It was disheartening to have the President Obama fail, or was it refuse, to even mention the Declaration of Independence in his, as he audaciously likes to call them, “Your Weekly Address” for the Fourth of July weekend. Nope, President Obama could not bring himself to mention our Declaration of Independence in his 600 word, nearly four minute-long talk.
Don’t get me wrong. I am very happy Obama is making the effort to fill the South Lawn with hundreds of troops, veterans, and their families in order to honor them. And I’m also happy that Obama commended Michelle Obama and Dr. Jill Biden for their support of the Joining Forces initiative. But couldn’t he have at least mentioned the Declaration of Independence?
Last year at least Obama made reference to the Declaration:
We remember as well that this is the day when, 239 years ago, our founding patriots declared our independence, proclaiming that all of us are created equal, endowed by our Creator with certain unalienable rights including the rights to life, liberty, and the pursuit of happiness.
A couple of centuries later, we have made ourselves into a big, bold, dynamic, and diverse country. We are of all races, we come from all places, we practice all faiths, and believe in all sorts of different ideas. But our allegiance to this declaration – this idea – is the creed that binds us together. It’s what, out of many, makes us one.
As he did in 2014:
It was 238 years ago that our founders came together in Philadelphia to launch our American experiment. There were farmers and businessmen, doctors and lawyers, ministers and a kite-flying scientist.
Those early patriots may have come from different backgrounds and different walks of life. But they were united by a belief in a simple truth — that we are all created equal; that we are all endowed by our Creator with certain inalienable rights; and that among these rights are life, liberty and the pursuit of happiness.
Over the years, that belief has sustained us through war and depression; peace and prosperity. It’s helped us build the strongest democracy, the greatest middle class, and the most powerful military the world has ever known. And today, there isn’t a nation on Earth that wouldn’t gladly trade places with the United States of America.
And 2013 Obama actually used the words Declaration of Independence:
On July 4th, 1776, a small band of patriots declared that we were a people created equal – free to think and worship and live as we please. It was a declaration heard around the world – that we were no longer colonists, we were Americans, and our destiny would not be determined for us; it would be determined by us.
It was a bold and tremendously brave thing to do. It was also nearly unthinkable. At that time, kings and princes and emperors ruled the world. But those patriots were certain that a better way was possible. And to achieve it – to win their freedom – they were willing to lay it all on the line. Their lives. Their fortunes. Their sacred honor.
They fought a revolution. Few would have bet on our side to win. But for the first of many times to come, America proved the doubters wrong.
[. . .]
And now we, the people, must make their task our own – to live up to the words of that Declaration of Independence, and secure liberty and opportunity for our own children, and for future generations [emphasis added].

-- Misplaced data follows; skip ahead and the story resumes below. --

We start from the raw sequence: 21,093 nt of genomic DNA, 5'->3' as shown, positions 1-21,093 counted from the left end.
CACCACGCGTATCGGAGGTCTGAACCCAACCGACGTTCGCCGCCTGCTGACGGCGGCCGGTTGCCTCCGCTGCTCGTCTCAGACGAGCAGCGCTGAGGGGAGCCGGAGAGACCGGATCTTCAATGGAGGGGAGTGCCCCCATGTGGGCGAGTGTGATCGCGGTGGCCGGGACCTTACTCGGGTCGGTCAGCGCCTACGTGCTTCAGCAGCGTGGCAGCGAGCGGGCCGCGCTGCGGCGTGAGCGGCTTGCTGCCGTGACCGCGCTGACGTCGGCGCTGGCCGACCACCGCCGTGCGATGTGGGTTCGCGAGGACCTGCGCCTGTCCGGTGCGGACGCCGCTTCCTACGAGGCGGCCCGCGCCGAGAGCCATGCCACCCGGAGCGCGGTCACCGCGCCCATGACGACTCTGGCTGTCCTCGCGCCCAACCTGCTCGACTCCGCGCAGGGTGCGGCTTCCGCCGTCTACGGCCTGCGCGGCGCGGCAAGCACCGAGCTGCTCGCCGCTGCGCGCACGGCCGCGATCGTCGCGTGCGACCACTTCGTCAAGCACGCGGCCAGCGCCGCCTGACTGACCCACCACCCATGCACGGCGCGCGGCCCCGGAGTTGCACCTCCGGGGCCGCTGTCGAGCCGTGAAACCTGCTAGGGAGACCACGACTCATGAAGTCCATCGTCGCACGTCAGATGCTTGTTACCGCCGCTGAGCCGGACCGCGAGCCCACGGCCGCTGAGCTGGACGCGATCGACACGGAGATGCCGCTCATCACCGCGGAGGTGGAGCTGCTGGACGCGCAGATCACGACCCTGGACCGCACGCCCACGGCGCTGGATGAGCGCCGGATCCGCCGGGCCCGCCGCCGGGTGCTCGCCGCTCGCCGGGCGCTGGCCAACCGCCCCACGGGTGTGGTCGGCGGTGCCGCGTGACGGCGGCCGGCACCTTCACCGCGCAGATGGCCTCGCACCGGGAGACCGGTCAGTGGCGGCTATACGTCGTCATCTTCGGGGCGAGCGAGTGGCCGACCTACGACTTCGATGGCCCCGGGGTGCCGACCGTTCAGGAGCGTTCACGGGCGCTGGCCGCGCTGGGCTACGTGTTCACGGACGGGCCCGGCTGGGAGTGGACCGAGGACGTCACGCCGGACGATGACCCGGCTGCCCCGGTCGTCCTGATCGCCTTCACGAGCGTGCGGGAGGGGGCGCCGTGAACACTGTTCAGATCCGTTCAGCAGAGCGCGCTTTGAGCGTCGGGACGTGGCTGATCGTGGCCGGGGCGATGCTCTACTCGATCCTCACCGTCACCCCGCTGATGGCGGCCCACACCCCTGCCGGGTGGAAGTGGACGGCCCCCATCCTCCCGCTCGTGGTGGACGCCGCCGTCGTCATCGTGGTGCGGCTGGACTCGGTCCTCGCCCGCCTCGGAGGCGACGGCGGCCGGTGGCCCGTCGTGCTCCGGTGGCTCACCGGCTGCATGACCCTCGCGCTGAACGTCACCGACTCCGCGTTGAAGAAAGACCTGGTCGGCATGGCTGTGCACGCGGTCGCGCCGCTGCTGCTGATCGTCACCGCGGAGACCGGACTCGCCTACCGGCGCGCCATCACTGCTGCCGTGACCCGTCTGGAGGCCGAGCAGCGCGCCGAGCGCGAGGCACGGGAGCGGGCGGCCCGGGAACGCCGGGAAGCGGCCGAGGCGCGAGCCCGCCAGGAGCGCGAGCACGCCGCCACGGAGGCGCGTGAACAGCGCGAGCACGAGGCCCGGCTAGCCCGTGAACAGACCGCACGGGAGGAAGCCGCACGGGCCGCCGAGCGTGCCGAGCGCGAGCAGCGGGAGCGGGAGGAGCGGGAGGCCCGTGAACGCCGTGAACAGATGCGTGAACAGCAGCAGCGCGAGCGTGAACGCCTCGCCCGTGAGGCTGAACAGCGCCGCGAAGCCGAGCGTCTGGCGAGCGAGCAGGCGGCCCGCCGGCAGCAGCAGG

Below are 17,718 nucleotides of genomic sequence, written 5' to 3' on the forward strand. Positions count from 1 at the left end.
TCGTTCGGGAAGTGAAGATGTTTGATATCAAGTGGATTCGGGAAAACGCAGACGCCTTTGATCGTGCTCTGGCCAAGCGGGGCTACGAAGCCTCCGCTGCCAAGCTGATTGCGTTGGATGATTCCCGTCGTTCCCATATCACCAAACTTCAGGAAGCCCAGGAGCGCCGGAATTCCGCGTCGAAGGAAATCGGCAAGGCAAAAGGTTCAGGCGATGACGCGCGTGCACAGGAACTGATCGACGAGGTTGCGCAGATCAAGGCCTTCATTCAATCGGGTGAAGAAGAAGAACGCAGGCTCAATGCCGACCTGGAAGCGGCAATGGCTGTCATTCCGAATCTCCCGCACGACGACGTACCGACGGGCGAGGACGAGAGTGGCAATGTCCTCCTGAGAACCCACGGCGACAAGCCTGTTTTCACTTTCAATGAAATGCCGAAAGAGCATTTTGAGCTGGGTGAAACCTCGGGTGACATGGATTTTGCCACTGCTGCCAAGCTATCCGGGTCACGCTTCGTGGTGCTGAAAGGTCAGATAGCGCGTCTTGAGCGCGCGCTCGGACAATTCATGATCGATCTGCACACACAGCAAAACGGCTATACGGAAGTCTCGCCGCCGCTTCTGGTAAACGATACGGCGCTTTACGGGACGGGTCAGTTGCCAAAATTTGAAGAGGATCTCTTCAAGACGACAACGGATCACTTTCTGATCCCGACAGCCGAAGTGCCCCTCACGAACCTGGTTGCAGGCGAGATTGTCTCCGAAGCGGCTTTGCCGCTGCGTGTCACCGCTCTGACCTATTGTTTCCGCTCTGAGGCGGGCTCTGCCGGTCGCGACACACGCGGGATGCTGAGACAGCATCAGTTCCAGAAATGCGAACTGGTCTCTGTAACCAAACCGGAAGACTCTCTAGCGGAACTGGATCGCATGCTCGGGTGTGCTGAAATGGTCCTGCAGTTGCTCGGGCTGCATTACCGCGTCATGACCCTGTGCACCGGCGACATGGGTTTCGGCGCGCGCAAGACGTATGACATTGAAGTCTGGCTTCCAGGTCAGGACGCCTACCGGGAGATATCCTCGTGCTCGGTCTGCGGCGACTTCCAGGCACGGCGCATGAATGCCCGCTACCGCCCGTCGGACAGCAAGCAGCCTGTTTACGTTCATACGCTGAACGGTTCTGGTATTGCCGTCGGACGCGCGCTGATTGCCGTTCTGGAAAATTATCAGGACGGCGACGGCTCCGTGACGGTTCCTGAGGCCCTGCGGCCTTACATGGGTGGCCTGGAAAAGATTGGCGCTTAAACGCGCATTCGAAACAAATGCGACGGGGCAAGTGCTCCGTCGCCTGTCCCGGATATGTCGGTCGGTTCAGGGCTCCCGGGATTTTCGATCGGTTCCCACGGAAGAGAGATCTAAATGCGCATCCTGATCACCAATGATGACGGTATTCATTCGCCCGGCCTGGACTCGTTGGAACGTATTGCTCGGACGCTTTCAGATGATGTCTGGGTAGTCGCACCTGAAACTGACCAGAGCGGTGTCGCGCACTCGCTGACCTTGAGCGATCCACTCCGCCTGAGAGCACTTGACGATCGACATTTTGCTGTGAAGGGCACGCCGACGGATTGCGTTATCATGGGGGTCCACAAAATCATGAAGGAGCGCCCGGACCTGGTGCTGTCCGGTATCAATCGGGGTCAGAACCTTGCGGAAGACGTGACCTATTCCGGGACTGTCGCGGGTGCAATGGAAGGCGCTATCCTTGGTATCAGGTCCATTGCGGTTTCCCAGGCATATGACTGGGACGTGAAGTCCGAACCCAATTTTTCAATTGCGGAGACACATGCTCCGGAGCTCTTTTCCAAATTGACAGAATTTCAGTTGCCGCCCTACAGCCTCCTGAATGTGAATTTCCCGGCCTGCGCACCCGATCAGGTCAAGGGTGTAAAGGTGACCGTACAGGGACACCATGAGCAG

In 2012, when Independence day fell mid week, there was not a Fourth of July themed Weekly Address. But in 2011, when like this year the holiday was on a Monday, Obama at least mentioned Independence Day:
On Monday, we celebrate Independence Day, the day we declared a new nation, based on revolutionary idea: that people ought to determine their own destiny; that freedom and self-governance weren’t gifts handed to us by kings or emperors, but the rights of every human being.
In 2010, when his, I mean Your Weekly Address, was presented on July 3, Obama mentioned that we declared our independence without talking about the document:
But what this weekend reminds us, more than any other, is that we are a nation that has always risen to the challenges before it. We are a nation that, 234 years ago, declared our independence from one of the greatest empires the world had ever known.
Even in 2009, in a Weekly Address entitled, “President Obama Celebrates Independence Day and the American Spirit,” Obama did not say Declaration of Independence.
We are called to remember how unlikely it was that our American experiment would succeed at all; that a small band of patriots would declare independence from a powerful empire; and that they would form, in the new world, what the old world had never known – a government of, by, and for the people.
[. . .]
And on this July 4th, we need to summon that spirit once more. We need to summon the same spirit that inhabited Independence Hall two hundred and thirty-three years ago today.
So there you have it. Only once out, of eight opportunities, did Obama actually use the words Declaration of Independence. Why does Obama disrespect one of the most revered historic documents? A document which contains what is said to be one of the best-known sentences in the English language:
We hold these truths to be self-evident, that all men are created equal, that they are endowed by their Creator with certain unalienable Rights, that among these are Life, Liberty and the pursuit of Happiness.
That sentence contains the most potent and consequential words in American history. A passage that came to represent a moral standard to which the United States should strive. The Declaration of Independence inspired many other similar documents in other countries. So why does Obama fail, or refuse, to give it its due?
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